Bashar Assad’s exiled uncle believes the Syrian president will not be able to stay in power, according to an interview Tuesday.
Rifaat Assad, who attempt to take power from Assad’s later father in the 1980s and now lives in exile, told BBC News that Bashar Assad help with the transition to a new government. He also suggested he would make a good replacement president.
"The problems are now general to all parts of Syria -- there are no places that have escaped violence -- so I don't think he [Bashar Assad] can stay in power," Rifaat Assad told the BBC News. "I would say, though, that he should stay so he can co-operate with a new government and offer the experience he has."
"A commission should go from the Arab League and the [U.N.] Security Council to monitor free and transparent elections," he added.
He claimed such elections would show that “the Assad family has got much more importance and support than some of the meaningless figures [of the opposition Syrian National Council] who we see on TV screens now."
Rifaat Assad was in charge of a military attack on the city of Hama in 1982 that killed between 10,000 and 25,000 people, according to BBC News.
And Ausama Monajed, of the Syrian National Council, said in an email to msnbc.com Tuesday that it was “true that Bashar Assad is finished,” but that Rifaat was “even worse.”
“The atrocities and massacres he [Rifaat Assad] committed in Syria, before he was forced into exile, can fill horror books! There is no way Syrians can accept him in any public position, let alone the presidency!” Monajed wrote.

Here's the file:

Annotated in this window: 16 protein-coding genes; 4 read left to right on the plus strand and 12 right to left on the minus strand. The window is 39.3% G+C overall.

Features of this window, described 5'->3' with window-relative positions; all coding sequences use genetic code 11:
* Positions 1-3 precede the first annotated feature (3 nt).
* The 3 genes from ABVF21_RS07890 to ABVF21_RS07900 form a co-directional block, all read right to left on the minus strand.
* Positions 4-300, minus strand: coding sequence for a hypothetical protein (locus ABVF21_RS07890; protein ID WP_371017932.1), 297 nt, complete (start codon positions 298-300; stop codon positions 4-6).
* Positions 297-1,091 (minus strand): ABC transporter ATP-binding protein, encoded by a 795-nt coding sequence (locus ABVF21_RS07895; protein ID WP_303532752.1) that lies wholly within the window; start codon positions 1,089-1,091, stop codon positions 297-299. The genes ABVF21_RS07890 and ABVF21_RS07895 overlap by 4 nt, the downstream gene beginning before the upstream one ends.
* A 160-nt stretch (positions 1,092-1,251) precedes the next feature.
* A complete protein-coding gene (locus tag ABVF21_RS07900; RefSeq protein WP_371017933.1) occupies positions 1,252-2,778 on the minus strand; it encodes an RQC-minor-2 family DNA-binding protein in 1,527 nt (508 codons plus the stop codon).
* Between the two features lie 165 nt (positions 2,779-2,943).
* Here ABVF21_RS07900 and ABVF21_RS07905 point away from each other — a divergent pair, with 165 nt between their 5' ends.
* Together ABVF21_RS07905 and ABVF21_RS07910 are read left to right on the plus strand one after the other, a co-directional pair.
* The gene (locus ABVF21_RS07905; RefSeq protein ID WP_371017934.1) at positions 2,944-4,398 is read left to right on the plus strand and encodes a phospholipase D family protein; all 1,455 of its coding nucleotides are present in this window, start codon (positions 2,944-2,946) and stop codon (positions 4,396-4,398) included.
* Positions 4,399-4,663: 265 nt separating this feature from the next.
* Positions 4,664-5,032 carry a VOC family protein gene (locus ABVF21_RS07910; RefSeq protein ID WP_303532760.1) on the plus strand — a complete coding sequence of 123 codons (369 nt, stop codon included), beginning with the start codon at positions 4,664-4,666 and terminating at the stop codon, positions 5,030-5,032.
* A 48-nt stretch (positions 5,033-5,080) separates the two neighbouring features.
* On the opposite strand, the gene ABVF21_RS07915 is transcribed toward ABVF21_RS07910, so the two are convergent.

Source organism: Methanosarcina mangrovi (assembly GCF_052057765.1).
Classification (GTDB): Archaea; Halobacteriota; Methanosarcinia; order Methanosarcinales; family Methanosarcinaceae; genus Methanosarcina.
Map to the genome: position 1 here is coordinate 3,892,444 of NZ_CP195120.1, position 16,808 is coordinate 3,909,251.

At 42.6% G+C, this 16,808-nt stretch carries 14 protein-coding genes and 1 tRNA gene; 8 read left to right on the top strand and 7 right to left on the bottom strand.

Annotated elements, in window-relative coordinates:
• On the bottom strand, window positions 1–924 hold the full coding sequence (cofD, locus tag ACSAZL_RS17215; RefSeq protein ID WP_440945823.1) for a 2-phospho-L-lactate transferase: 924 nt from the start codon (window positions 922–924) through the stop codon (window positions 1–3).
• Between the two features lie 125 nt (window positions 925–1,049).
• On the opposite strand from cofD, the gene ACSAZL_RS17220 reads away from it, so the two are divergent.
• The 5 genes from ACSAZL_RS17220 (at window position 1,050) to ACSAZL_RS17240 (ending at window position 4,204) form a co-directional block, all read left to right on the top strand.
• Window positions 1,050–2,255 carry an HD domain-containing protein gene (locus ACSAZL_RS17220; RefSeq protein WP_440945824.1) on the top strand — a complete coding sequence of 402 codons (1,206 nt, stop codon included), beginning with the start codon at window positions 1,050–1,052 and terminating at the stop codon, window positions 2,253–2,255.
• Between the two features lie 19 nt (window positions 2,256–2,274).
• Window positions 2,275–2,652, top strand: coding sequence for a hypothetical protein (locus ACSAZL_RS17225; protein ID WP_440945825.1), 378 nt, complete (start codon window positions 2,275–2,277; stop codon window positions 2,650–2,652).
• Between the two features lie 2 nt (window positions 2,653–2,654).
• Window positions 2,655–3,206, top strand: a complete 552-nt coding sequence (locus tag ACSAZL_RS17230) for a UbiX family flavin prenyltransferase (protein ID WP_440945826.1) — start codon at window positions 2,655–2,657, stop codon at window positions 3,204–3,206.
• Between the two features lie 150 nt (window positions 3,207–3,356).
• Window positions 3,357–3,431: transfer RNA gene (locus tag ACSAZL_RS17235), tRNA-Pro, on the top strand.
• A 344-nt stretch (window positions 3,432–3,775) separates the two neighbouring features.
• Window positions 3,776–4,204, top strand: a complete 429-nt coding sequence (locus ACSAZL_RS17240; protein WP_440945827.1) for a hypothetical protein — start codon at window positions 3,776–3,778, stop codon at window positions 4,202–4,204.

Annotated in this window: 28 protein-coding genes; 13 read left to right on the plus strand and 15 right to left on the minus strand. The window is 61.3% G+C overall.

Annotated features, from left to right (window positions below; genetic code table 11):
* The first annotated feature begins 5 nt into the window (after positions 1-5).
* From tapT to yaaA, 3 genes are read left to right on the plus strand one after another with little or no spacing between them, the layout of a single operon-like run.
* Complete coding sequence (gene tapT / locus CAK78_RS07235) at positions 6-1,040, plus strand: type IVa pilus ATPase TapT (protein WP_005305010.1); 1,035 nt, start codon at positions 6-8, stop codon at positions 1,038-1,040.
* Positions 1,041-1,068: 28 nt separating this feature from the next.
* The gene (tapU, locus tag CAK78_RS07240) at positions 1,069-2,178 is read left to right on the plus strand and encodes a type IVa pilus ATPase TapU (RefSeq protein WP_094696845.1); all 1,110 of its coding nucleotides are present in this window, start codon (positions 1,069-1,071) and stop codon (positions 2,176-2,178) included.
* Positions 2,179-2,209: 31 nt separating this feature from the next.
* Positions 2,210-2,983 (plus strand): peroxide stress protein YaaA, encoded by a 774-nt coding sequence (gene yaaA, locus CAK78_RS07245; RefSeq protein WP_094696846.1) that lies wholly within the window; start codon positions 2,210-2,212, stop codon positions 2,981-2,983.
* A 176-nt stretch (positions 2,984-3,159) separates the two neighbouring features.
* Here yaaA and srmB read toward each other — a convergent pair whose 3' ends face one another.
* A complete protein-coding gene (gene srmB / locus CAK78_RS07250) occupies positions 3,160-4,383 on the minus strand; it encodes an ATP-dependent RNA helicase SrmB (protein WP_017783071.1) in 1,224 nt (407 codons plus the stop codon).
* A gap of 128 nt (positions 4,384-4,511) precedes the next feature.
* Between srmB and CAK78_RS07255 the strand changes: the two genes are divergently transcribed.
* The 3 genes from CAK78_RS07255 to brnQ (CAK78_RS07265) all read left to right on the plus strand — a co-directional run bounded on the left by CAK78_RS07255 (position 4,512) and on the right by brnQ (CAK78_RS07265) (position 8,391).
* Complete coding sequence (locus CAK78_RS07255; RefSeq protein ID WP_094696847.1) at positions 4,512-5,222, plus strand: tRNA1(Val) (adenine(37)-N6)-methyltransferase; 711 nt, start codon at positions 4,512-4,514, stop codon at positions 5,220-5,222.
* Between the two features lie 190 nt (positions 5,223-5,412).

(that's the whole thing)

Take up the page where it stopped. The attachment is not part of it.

Secretary of State Hillary Clinton announced the Assad regime in Syria must stop killing its people or face "serious consequences." NBC's Andrea Mitchell has more.
Meanwhile, opposition activists accused Syrian troops of shelling two cities – Homs and Zabadani -- on Tuesday in a campaign to weaken opposition forces Assad's government before a ceasefire deadline next week.
Rebel fighters also kept up their attacks, killing three soldiers in separate actions in northern Syria, activists said.
Assad has agreed to a ceasefire negotiated by international peace envoy Kofi Annan from April 10, the latest effort to end a year of bloodshed stemming from an uprising against his rule.
Peacekeepers to arrive soon
An advance team from the United Nations' peacekeeping department will arrive in Damascus in the next two days to work out how observers can monitor the truce, Annan's spokesman said in Geneva.
But Syrian opposition figures as well as Western governments have already made it clear they are not convinced that Assad, who has failed to honor previous commitments, would keep his word this time.
"He is a liar," said Waleed al-Fares, an opposition activist in Homs, a city which came to symbolize the anti-Assad struggle as opposition-held areas endured weeks of bombardments and sniper fire.
Targets in Homs were coming under shelling on Tuesday, he said. Another opposition activist, Mortadha al-Rashid, told Reuters from Damascus that the western border town of Zabadani was also taking a pounding.
"The regime shows no signs of stopping. There are people being shelled in Zabadani right now," another opposition activist, Mortadha al-Rashid said. "Where are Kofi Annan's words? Because we have never seen them on the streets."
Reuters contributed to this report.
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